Send to

Choose Destination
Yale J Biol Med. 1991 Nov-Dec;64(6):583-90.

Taxol: an important new drug in the management of epithelial ovarian cancer.

Author information

Department of Medicine, Memorial Sloan-Kettering Cancer Center, New York, New York.


Taxol, an antineoplastic agent isolated from the Pacific yew, has been demonstrated in three phase 2 clinical trials to have major activity (30 percent overall response rate) in patients with ovarian cancer refractory to cisplatin. The major toxicities associated with the agent are neutropenia (dose-limiting), hypersensitivity reactions, peripheral sensory neuropathy, and cardiac arrhythmias. A recently reported phase 1 trial of the combination of cisplatin and taxol has defined acceptable doses for the two-drug combination to be tested against cisplatin and cyclophosphamide as frontline therapy of advanced ovarian cancer. Taxol has also been examined for intraperitoneal administration in patients with ovarian cancer, with a major pharmacokinetic advantage for peritoneal cavity exposure being demonstrated. Unfortunately, any future development of taxol as an antineoplastic agent in the management of ovarian cancer will be dependent on the finding of an alternative source of the drug, as the current method of obtaining taxol from the bark of the Pacific yew provides insufficient quantities for large-scale clinical use.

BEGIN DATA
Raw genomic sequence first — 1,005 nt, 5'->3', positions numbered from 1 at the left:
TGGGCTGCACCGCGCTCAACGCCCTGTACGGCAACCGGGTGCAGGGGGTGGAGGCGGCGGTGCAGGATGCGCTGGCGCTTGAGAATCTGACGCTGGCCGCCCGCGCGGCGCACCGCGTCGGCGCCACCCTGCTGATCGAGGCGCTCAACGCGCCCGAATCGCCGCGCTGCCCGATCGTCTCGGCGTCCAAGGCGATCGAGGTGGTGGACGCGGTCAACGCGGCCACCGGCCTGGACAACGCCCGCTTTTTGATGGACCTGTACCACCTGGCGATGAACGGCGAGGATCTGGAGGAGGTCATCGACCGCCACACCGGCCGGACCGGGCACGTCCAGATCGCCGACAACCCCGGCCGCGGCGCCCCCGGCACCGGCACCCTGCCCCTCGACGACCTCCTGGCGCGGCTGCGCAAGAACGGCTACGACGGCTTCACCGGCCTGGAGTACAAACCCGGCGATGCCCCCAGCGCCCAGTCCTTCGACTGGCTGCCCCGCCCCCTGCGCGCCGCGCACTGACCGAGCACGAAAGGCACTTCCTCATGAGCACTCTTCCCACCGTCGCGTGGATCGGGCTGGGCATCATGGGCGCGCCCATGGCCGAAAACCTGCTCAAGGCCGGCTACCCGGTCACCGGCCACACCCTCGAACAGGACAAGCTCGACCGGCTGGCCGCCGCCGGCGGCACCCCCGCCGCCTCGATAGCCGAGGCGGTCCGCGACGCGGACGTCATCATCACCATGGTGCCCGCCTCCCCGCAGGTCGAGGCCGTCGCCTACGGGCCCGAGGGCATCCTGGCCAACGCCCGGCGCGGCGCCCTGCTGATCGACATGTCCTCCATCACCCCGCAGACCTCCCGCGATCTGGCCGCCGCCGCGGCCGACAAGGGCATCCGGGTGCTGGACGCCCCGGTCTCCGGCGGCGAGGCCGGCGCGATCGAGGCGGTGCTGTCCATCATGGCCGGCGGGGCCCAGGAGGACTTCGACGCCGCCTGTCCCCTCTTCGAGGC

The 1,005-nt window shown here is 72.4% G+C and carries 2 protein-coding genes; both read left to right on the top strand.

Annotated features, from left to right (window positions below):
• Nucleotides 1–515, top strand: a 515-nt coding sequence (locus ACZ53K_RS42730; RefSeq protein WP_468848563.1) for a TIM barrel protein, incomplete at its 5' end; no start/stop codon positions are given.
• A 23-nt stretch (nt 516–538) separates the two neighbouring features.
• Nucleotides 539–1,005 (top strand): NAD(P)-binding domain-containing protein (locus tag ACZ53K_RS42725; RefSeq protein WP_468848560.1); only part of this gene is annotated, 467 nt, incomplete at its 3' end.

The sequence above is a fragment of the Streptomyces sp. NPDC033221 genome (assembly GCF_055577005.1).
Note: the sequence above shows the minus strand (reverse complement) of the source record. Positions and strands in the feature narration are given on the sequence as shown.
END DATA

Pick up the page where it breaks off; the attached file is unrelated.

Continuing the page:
[Indexed for MEDLINE]
Free PMC Article

Supplemental Content

Full text links

Icon for PubMed Central
Loading ...
Support Center